Red states, Blue states, and purple states abound. The same is true for people. If there is anything this election has taught us is that Americans are all over the map in our convictions. In spite of our acrimony and recrimination, I pray that we seek and find reconciliation. Some are not ready to move on because their disappointment is too fresh, but we cannot and must not continue to abuse one another. Just when I thought we might at least have a respite from the mud-slinging TV ads, Georgia has a run-off coming up that will decide the US Senate majority. Our TV market is 13 miles from Georgia, so our ads will continue to turn up the heat at least until the first week of January. For many it would be a good time to be like Rip Van Winkle who slept for 20 years and woke up to a changed world. On the other hand, wouldn’t it be better to stay awake and be a part of the change? In my worst moments, I simply want to tune it all out. Have mercy.

Oh, we do need mercy, don’t we? God is gracious enough to give it. Someone said it this way about grace: “There is nothing that we can do to make God love us less, and nothing we can do to make God love us more.” What a gracious way for God and us to act. Jesus loves us all and wants us to be His body, though with different parts and particular opinions. He wants us to work together and seek peace. What a tough message to hear when so many are so emotionally spent by the effects of COVID, racism, civil unrest, economic uncertainty, violence, and the aftershocks of election season. The holiday season we’re about to enter exacerbates our turmoil. Isolation and quarantine have upset plans for families to get together for Thanksgiving, and many, like me, are wondering whether or not to even put up a Christmas Tree. It’s so tempting to yield to this option and hunker down in our bunkers until all this passes.

This year has taken a huge toll in deaths and emotional stress, but God dares us to be people of hope and perseverance in spite of everything. It’s not like the church hasn’t been in this spot before. Goodness, according to a seminary professor, 500 Christians died from persecution every day for the first 400 years of the church’s existence. According to current figures it’s still about 100,000 per year. Nevertheless, we still have hope. The church didn’t just survive those early centuries of martyrdom, it actually thrived.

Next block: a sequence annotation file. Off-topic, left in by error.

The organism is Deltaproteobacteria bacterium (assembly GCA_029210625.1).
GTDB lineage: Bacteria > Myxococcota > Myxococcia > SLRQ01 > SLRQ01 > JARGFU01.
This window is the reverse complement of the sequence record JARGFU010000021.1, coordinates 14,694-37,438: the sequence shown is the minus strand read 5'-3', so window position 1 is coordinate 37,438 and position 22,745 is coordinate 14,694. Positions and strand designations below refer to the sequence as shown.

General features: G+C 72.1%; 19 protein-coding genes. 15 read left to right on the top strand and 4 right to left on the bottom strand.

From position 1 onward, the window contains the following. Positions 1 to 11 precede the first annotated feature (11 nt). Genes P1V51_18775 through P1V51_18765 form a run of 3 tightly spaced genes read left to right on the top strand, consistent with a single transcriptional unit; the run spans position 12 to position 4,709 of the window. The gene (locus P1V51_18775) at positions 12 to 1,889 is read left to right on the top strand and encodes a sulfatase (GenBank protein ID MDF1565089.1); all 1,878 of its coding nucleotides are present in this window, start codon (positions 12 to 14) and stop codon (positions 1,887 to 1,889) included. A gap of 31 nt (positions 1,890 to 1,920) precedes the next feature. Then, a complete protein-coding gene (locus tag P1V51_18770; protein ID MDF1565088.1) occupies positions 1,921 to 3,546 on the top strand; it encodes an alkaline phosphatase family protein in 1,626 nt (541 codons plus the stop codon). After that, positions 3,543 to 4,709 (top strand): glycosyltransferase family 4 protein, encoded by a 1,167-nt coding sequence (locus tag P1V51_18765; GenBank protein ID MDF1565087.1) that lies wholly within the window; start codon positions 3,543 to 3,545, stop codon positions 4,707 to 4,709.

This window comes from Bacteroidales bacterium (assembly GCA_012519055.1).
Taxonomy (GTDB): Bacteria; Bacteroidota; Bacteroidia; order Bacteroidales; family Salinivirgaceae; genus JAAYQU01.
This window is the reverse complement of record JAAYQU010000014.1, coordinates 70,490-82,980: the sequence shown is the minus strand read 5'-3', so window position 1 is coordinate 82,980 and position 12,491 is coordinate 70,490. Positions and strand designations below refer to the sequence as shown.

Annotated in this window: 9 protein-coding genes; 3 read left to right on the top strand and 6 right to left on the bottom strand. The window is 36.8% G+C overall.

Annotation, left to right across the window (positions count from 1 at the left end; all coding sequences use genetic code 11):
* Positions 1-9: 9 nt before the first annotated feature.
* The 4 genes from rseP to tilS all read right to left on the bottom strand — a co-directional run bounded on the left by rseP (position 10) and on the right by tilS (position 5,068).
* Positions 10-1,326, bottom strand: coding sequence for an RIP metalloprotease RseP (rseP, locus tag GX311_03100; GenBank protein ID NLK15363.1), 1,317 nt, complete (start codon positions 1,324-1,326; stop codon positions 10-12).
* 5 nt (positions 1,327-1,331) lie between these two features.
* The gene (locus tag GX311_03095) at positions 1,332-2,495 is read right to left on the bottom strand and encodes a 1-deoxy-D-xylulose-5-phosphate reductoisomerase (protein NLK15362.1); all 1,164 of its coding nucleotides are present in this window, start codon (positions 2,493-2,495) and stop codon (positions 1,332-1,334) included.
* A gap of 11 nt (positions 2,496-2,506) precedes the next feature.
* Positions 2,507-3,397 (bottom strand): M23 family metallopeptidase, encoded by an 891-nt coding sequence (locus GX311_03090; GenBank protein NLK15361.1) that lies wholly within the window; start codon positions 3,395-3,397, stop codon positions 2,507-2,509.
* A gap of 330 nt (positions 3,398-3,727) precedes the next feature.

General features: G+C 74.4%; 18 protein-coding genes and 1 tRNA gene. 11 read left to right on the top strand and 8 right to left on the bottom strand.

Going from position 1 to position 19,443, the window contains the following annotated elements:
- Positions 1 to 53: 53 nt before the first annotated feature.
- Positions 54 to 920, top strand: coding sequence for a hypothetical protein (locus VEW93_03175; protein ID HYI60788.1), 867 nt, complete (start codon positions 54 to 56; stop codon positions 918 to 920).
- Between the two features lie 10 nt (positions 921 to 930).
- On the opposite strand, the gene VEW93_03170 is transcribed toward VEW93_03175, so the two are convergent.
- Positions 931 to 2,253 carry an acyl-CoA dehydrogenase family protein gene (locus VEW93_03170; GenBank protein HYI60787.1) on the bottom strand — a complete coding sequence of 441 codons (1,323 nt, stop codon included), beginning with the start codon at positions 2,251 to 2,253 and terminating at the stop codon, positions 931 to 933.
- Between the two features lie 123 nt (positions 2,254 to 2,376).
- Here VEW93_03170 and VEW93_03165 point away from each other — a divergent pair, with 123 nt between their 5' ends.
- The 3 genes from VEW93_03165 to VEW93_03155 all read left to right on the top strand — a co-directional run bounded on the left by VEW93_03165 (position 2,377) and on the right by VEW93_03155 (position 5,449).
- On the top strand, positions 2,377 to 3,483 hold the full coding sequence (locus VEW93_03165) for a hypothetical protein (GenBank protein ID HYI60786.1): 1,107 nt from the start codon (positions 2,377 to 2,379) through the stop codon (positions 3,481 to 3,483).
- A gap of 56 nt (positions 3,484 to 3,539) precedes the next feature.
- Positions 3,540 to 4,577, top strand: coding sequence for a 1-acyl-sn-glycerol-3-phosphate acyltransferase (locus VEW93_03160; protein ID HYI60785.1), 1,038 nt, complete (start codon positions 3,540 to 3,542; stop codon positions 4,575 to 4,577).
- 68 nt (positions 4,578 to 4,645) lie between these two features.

In their honor and for my own good, I will put up a Christmas Tree. I will not stay in my bunker and live on wishes and platitudes. I will put up that tree and turn on its lights because it represents that hope is ever green, even in bleak midwinter. That tree symbolizes the words from John 1:5 that we usually say at our Christmas Eve Services, “The light shines in the darkness, and the darkness has not overcome it.” If I ever needed the light of grace and hope in my lifetime, 2020 is it! This should be both our personal testimony and our message as the church to a hurting world. Our individual and corporate ministry is to attempt to bring healing and hope to the world by being the hands and feet of Jesus.

Seasoning our words with grace is far better than accusations whether we dealing with actual falsehoods or not. There was a fellow who came to know the Lord, but he really didn’t understand the Lord’s way of dealing with people. As a new convert he focused more on the texts of Scripture about Jesus using whips and turning over the money-changers’ tables. The man conveniently overlooked the fact that Jesus forgave Peter, and even said from the cross, “Father, forgive them. They know not what they are doing.”

The man’s pastor tried to have a conversation with him about the difference a kind witness makes versus one that is as bitter as vinegar. The man replied, “For years I worked for the devil full-time. Now I work for the Lord full-time. I have dedicated my life to opposing everyone whose beliefs are false and who teach errors. Fighting lies is a full-time job.”

The pastor asked the man if he had ever put himself in his opponents’ positions and felt what they feel. Additionally, the pastor pointedly asked the new convert if the man had ever thought whether grace or wrath worked better in changing peoples’ minds. The man replied, “Of course, I study my opponents’ positions carefully. I do it in order to make my arguments more devastating. Through study I discover their weaknesses. It’s not important how they feel!”

Suddenly the mild-mannered pastor exploded! He shouted at the top of his lungs, and repeatedly poked the man in his chest. He called the man names until the new convert begged the pastor to stop. The pastor did stop and resumed speaking gently to the man, “It is not enough to know what your opponents think. To be like Jesus, you need to feel what they feel. It doesn’t feel good to be yelled at or attacked. Jesus used love and wisdom much more than he did anger or temper. You go and do likewise, and you will not only be more like Jesus, but you will see God truly change people. Your desire to refute people’s falsehoods isn’t wrong, but the way that you’ve been going about it is.”